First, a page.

More than 1 in 10 children has been diagnosed with it, according to the Centers for Disease Control and Prevention, which surveyed more than 95,000 parents in 2011.
ADHD diagnoses have been rising since at least 1997, according to CDC data. Experts think that's because more doctors are looking for ADHD, and more parents know about it.
The condition makes it hard for kids to pay attention and control impulsive behaviors. It's often treated with drugs, behavioral therapy, or both.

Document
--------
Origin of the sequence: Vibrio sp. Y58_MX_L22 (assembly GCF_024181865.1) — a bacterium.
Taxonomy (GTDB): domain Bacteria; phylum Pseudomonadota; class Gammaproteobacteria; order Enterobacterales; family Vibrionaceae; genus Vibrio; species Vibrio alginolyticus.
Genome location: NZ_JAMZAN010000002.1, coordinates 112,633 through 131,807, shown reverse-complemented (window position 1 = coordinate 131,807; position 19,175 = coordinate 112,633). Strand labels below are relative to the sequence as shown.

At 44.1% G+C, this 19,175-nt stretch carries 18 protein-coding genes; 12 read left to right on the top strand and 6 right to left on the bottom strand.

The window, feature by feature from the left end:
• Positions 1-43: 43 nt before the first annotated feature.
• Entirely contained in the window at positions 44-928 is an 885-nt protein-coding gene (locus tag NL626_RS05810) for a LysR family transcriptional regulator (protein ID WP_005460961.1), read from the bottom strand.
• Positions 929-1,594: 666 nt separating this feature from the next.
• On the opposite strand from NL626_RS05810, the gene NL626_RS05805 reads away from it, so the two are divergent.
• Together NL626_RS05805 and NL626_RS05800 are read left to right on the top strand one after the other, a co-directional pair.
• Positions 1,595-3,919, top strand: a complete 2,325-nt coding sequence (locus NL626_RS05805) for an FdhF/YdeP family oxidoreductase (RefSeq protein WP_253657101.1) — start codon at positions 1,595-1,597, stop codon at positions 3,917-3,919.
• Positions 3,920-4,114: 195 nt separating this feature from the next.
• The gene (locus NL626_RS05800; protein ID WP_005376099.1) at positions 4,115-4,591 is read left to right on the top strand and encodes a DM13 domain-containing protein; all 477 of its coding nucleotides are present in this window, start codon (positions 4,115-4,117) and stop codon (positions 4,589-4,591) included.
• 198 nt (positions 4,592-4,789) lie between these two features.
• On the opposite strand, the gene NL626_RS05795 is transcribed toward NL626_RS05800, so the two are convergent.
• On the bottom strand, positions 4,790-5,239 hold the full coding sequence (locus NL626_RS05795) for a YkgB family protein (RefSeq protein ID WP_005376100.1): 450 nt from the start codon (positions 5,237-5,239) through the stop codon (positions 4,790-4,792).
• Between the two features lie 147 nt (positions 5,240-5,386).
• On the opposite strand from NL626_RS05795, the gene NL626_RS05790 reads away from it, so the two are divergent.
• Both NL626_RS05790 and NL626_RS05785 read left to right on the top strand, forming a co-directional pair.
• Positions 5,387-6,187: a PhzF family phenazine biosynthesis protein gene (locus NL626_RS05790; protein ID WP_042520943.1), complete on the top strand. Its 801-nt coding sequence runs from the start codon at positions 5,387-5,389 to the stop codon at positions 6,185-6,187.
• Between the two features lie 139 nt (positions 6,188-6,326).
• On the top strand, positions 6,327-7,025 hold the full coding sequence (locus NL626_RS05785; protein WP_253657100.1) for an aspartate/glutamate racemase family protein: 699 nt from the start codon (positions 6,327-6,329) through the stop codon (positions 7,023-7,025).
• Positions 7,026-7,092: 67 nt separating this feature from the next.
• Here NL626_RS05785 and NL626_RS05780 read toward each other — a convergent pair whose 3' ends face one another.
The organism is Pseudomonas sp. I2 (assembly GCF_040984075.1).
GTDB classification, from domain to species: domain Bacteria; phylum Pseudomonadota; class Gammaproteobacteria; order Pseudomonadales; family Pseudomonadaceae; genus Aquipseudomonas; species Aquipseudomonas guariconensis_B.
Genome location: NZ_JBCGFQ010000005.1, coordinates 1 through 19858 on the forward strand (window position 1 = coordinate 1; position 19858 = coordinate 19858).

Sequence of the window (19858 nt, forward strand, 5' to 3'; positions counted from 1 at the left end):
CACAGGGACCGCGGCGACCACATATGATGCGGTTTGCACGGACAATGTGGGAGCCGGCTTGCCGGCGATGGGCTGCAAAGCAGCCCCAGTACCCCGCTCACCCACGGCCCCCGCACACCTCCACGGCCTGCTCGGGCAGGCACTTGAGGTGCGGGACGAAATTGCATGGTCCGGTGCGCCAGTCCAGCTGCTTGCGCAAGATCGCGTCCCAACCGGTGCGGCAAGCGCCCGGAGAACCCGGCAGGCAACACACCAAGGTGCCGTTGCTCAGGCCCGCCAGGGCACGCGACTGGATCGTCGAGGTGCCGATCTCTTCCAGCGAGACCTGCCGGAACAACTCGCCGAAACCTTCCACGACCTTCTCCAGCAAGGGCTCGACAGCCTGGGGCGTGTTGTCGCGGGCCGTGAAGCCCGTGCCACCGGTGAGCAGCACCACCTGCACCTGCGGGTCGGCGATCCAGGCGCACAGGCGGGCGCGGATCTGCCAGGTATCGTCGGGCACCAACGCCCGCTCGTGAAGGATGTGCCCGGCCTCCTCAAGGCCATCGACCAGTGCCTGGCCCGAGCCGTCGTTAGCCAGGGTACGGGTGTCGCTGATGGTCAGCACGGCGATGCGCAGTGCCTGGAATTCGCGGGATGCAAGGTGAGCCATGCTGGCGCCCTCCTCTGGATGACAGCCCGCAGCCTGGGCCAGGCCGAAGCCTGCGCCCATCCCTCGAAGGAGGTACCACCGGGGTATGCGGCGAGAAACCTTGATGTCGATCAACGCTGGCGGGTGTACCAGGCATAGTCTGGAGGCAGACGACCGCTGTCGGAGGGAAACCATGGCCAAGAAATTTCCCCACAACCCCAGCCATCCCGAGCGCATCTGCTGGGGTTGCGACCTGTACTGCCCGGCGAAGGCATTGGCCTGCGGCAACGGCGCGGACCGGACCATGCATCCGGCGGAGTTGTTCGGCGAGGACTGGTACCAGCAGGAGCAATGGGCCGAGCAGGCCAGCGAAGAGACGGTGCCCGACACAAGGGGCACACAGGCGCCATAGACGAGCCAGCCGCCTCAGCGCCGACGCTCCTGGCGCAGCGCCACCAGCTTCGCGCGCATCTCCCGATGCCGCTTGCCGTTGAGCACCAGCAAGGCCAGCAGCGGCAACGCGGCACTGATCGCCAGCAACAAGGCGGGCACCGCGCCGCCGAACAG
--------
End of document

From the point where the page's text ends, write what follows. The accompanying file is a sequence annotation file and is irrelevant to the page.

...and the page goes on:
The latest survey found about 11 percent of children ages 4 through 17 had been diagnosed with ADHD. That translates to nearly 6½ million children. Half of children are diagnosed by age 6, the study found.
A 2007 survey put ADHD diagnoses at 9.5 percent of kids.
The CDC survey asked parents if a health care provider told them their child had ADHD. It's not known how thorough the assessment was to reach that conclusion.
ADHD diagnoses were increasing at a rate of about 6 percent a year in the mid-2000s, but slowed to 4 percent a year from 2007 to 2011. That may reflect that doctors are closer to diagnosing most of the kids with the condition, said the CDC's Susanna Visser, the study's lead author.
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